Today’s blog post is actually the first of a two-parter – there’s just too much to talk about in one post! The second part of this post will be published sometime next week…until then, enjoy reading about how (thanks again to YouTuber Camelworks for inspiring this post with his own Skyrim-based series, Curating Curious Curiosities).
At some point during the main quest of Skyrim, the player must enter the depths of Blackreach, a cavern located deep underneath a Dwemer (the Dwemer, also referred to as Dwarves, are an ancient and extinct race within the Elder Scrolls universe) ruin called the Tower of Mzark. Blackreach contains the remains of a massive mining project headed by four Dwemer cities: Arkngzthamz, Mzulft, Raldbthar, and Bthar-zel. After miners in Blackreach discovered a new, precious mineral known as “Aetherium”, the Dwemer immediately got to work building new buildings and machinery to help with the extraction and preparation of the ore. Although the exact use for each of the buildings are never further elaborated on within the game’s lore, it can be assumed that these were built to house miners and researchers working in Blackreach.
Yet something stands out among the Dwemer buildings and machines…tucked away behind the remains of a tower, the player can find a ruined pillar of sorts. But upon further inspection, you may notice something different about this pillar – it has noticeably different patterning etched into the stone. These patterns actually reveal that these are ancient Nordic ruins!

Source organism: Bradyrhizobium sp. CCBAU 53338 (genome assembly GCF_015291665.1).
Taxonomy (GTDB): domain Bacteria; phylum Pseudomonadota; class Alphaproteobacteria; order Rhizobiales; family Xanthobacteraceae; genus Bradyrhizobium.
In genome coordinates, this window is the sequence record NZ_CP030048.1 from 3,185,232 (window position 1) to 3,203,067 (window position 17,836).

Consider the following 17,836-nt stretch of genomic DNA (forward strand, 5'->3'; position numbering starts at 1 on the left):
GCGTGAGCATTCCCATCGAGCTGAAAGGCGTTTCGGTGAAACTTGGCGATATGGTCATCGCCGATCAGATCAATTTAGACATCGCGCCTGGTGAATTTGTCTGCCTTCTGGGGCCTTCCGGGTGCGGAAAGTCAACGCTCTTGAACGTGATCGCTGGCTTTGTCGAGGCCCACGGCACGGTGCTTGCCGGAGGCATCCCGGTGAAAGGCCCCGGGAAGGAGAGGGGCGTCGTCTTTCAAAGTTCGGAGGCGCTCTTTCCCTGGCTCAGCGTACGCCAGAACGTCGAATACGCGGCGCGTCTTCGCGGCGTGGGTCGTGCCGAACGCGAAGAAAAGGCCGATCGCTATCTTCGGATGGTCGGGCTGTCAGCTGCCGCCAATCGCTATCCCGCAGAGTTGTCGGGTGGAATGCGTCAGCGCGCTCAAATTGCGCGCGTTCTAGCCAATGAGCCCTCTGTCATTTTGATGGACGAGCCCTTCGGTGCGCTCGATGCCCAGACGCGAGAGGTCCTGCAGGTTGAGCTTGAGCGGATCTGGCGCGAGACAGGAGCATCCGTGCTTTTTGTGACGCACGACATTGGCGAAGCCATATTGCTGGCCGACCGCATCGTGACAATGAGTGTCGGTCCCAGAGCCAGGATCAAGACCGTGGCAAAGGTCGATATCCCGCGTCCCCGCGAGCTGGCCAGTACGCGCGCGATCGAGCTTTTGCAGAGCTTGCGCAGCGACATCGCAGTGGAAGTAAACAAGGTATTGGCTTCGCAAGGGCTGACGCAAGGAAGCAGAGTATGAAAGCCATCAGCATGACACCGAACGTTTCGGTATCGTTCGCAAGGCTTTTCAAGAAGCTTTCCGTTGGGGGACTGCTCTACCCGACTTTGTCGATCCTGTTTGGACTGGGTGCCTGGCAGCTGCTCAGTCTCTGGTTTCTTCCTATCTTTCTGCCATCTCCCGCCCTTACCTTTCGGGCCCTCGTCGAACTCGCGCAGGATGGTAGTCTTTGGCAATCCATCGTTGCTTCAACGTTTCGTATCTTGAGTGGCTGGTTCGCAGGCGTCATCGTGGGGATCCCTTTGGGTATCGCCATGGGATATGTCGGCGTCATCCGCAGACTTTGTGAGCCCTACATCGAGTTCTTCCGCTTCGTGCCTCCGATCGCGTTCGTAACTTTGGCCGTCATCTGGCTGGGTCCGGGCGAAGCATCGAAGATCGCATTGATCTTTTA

But how can we tell these aren’t Dwemer ruins? After all, what’s the difference between one pile of rubble and another? Well, let’s look at the style of each of these ruins…
The Dwemer style tends to be rather geometric with straighter lines and shapes – the few curved motifs are usually found in the form of thick spirals as evident in the image below.
Meanwhile, ancient Nordic designs are more circular – we see more concentric circles and ovals, following the general shape of the burial tombs that these designs are most often associated with.
But while the Dwemer have long disappeared, the Nordic culture still exists within the world of Skyrim – so, how can we tell that the pillar found in Blackreach is of ancient origin, rather than a more recent development created by travelling Nords? Let’s compare the styles of the two time periods, then! As seen in the image above, the ancient Nords were fond of circular patterns that followed the general shape of their burial tombs. But look at the image below of a “modern day” (at least, within the world of Skyrim) Nordic building – again, they still favour circular patterns, but now they are more interwoven into chain-like patterns that interconnect each individual circle into a large piece.
In real life archaeology, this process of classifying stylistic traits is often used in creating typologies – by using particular aspects of an artefact or building, archaeologists can create a typology which can assist in creating a general chronology, or to differentiate between different cultures (as you can see in the above examples of the Dwemer, the ancient Nords, and the present Nords!). This is quite popular within the study of ancient ceramics – for example, look at the image below for a sampling of typologies created to describe Greek pottery.
Next week, Part II of this post will be published – it will get more in-depth with how Skyrim takes typology to the extreme in order to differentiate between cultures within the (relatively small) space that the video game takes place. Stay tuned!
Anonymous. (2016) Blackreach. Elder Scrolls Wikia. http://elderscrolls.wikia.com/wiki/Blackreach
Anonymous. (2016) Dwemer. Elder Scrolls Wikia. http://elderscrolls.wikia.com/wiki/Dwemer
Bethesda Game Studios. (2011) The Elder Scrolls V: Skyrim.
Camelworks. (2018) Blackreach – Skyrim – Curating Curious Curiosities. YouTube. https://www.youtube.com/watch?v=Rpo96hu7NVQ
Paterna, I. (2012) Names, shapes, and functions of ancient Greek objects: a changing relationship. CHS Research Bulletin. http://www.chs-fellows.org/2012/11/27/names-shapes-and-functions-of-ancient-greek-objects-a-changing-relationship/